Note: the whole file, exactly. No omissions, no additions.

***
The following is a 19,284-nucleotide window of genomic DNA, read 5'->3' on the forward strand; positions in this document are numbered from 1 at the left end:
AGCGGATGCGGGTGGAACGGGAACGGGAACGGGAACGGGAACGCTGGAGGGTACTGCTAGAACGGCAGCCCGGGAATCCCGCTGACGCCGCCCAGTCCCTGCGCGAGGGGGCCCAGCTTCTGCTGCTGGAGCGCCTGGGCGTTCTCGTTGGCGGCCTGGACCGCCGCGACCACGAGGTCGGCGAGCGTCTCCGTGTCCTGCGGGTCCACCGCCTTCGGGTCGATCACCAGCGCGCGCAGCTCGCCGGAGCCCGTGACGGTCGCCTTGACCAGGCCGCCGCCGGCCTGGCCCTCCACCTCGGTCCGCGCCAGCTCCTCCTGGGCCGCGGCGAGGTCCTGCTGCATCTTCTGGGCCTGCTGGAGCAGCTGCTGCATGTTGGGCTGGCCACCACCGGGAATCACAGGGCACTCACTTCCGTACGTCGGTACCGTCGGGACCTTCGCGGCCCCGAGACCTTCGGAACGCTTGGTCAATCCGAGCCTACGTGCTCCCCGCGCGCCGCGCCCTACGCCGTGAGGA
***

The following is a 19,284-nucleotide window of genomic DNA, read 5'->3' on the forward strand; positions in this document are numbered from 1 at the left end:
AGCGGATGCGGGTGGAACGGGAACGGGAACGGGAACGGGAACGCTGGAGGGTACTGCTAGAACGGCAGCCCGGGAATCCCGCTGACGCCGCCCAGTCCCTGCGCGAGGGGGCCCAGCTTCTGCTGCTGGAGCGCCTGGGCGTTCTCGTTGGCGGCCTGGACCGCCGCGACCACGAGGTCGGCGAGCGTCTCCGTGTCCTGCGGGTCCACCGCCTTCGGGTCGATCACCAGCGCGCGCAGCTCGCCGGAGCCCGTGACGGTCGCCTTGACCAGGCCGCCGCCGGCCTGGCCCTCCACCTCGGTCCGCGCCAGCTCCTCCTGGGCCGCGGCGAGGTCCTGCTGCATCTTCTGGGCCTGCTGGAGCAGCTGCTGCATGTTGGGCTGGCCACCACCGGGAATCACAGGGCACTCACTTCCGTACGTCGGTACCGTCGGGACCTTCGCGGCCCCGAGACCTTCGGAACGCTTGGTCAATCCGAGCCTACGTGCTCCCCGCGCGCCGCGCCCTACGCCGTGAGGA